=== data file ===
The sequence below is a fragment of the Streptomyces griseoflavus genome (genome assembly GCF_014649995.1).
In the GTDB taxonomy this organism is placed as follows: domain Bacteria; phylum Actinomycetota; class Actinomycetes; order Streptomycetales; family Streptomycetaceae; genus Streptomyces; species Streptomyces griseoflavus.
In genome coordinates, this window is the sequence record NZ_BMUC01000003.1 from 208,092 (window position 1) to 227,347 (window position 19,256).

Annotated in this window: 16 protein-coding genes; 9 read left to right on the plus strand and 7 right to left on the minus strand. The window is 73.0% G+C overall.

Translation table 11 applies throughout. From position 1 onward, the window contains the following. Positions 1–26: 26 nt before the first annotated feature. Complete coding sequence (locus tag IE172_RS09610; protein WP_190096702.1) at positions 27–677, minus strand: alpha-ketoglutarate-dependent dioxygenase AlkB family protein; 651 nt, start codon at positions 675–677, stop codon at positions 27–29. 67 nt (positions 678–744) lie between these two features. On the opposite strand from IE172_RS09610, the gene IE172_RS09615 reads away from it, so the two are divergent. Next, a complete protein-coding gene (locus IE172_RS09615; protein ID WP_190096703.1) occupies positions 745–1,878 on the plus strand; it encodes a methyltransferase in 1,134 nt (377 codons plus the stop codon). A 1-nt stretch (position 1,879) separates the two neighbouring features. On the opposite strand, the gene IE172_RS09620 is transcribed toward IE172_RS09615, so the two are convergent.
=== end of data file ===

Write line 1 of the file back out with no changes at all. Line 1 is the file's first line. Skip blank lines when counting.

The sequence below is a fragment of the Streptomyces griseoflavus genome (genome assembly GCF_014649995.1).